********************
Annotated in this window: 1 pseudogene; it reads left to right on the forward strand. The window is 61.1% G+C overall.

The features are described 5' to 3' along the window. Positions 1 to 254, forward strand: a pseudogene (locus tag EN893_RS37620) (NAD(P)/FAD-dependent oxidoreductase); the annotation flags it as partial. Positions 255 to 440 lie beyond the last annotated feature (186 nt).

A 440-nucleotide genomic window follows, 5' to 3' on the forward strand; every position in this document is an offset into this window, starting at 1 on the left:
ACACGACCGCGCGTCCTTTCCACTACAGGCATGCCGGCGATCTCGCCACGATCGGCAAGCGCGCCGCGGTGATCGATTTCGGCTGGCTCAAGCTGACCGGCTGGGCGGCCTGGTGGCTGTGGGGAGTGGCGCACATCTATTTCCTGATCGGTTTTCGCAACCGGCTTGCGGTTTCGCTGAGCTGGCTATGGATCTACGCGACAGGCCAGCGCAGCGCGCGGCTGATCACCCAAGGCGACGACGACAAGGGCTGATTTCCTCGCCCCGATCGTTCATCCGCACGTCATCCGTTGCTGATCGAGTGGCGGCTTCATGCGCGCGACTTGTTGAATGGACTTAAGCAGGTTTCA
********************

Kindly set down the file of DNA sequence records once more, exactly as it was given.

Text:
Annotated in this window: 1 pseudogene; it reads left to right on the forward strand. The window is 61.1% G+C overall.

The features are described 5' to 3' along the window. Positions 1 to 254, forward strand: a pseudogene (locus tag EN893_RS37620) (NAD(P)/FAD-dependent oxidoreductase); the annotation flags it as partial. Positions 255 to 440 lie beyond the last annotated feature (186 nt).

A 440-nucleotide genomic window follows, 5' to 3' on the forward strand; every position in this document is an offset into this window, starting at 1 on the left:
ACACGACCGCGCGTCCTTTCCACTACAGGCATGCCGGCGATCTCGCCACGATCGGCAAGCGCGCCGCGGTGATCGATTTCGGCTGGCTCAAGCTGACCGGCTGGGCGGCCTGGTGGCTGTGGGGAGTGGCGCACATCTATTTCCTGATCGGTTTTCGCAACCGGCTTGCGGTTTCGCTGAGCTGGCTATGGATCTACGCGACAGGCCAGCGCAGCGCGCGGCTGATCACCCAAGGCGACGACGACAAGGGCTGATTTCCTCGCCCCGATCGTTCATCCGCACGTCATCCGTTGCTGATCGAGTGGCGGCTTCATGCGCGCGACTTGTTGAATGGACTTAAGCAGGTTTCA